It lasted only a few seconds but it was enough to understand that I needed to change it, so I could be stronger. Being aware of what needs to change is already 50% of the solution.

I began to do things that allowed me to slow down my mind, and when it was in a peaceful and restful state, began to repeat positive things about myself. Sure, first I had to make that list of positive things. You have to check humility at the door when you do this. It is not the time to be humble. You have to be proud and vocal about all of your talents, and great attributes. Its important to say it, until you believe it. Until you actually feel the pride swell inside you and it makes you smile.

  • Taking a long drive on country roads, noticing the beauty in the scenery I saw everyday but never noticed.
  • Sitting quietly, listening to the sounds of silence and the soothing hush of the wind allowed me to connect with the messages the Universe was sending me.
  • Closing my eyes, and focusing on one idea, and giving it the time needed to fully unravel and get to a point of closure.
  • Sometimes I would recall a recent event or conversation that had made me feel so good, and would play it over and over in my mind, because it brought me joy.

The more I practiced, the easier it became to meditate and I do it regularly now, especially when I notice that I am cranky, or judgemental and hear myself saying things about the world that are not nice, and not who I want to be.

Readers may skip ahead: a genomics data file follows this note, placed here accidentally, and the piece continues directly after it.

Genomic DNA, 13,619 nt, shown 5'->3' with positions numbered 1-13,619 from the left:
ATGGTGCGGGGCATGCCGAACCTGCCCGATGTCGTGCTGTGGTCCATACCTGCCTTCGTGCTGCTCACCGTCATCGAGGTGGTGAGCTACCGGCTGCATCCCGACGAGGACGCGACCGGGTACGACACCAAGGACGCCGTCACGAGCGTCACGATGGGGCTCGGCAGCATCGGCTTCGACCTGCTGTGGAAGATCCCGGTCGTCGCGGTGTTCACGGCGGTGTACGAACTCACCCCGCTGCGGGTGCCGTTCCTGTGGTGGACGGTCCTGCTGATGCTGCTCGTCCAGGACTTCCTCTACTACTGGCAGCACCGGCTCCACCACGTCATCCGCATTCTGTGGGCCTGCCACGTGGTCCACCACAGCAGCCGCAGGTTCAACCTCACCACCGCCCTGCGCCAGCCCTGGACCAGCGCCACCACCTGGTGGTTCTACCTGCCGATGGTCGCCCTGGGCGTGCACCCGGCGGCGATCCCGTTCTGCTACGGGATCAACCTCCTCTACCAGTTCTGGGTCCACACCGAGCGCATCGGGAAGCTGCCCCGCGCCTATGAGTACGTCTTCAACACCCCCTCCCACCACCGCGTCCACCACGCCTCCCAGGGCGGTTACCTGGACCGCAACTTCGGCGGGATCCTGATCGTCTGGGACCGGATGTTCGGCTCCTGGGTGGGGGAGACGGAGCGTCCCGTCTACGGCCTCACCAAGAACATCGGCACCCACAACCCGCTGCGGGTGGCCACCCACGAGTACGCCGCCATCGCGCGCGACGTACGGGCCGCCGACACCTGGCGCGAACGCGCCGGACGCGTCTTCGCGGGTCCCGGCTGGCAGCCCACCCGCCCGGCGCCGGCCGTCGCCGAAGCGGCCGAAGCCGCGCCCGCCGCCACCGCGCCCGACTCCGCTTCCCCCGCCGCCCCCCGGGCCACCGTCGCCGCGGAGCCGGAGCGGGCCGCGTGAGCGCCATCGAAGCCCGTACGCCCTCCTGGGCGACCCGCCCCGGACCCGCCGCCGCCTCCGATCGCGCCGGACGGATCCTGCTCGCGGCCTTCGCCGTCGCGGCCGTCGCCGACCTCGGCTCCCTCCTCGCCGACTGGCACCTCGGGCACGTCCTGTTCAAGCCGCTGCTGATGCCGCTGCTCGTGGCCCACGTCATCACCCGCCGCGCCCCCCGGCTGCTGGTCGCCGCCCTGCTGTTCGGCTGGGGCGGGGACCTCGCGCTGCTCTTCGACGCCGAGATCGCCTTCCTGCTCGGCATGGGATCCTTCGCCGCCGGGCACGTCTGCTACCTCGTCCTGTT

My husband and I have a game we play whenever we notice that we are being negative. It’s the 24-hour positivity challenge. You have probably seen it on social media. Essentially, you are challenged to go a full day without saying or thinking anything negative about people or the world around you. It is hard, yet it teaches us to be mindful about our words and feelings. It is so easy to taint our day with negativity and we have to apply ourselves to do and say positive things to one another.

Negative thinking is toxic. It seeps into your subconscious and influences your self-talk and then, your self-talk generates more negative thinking and you are caught in a viscious cycle. Generally, this negative thinking can be grouped into four categories:

  • Personalizing. This is when you blame yourself for everything.
  • Magnifying. You focus only on the negative aspects of a situation, until it becomes bigger and you ignore ignore any of the positive sides to the story.
  • Catastrophizing. You expect the worst and are dramatic about its consequences and you can rarely let logic or reason persuade you otherwise.
  • Polarizing. You see the world in black and white, or good and bad. There’s nothing in between and no middle ground for processing and categorizing life events.

Today, I challenge you to take the 24-hour positivity challenge and go one day without negative thoughts, feelings or words. I will do it too.

Don’t worry if you find that you blew it after 20 minutes. Just start over. Re-start the clock. I often have a couple of re-starts before I am officially off and running. You will see that once you have one hour invested into the challenge, you will not want to start over, because it is very demanding of you and that will help you stick with it. With every hour you successfully complete, it gets easier, and you get stronger.

I know you can do it. Good luck!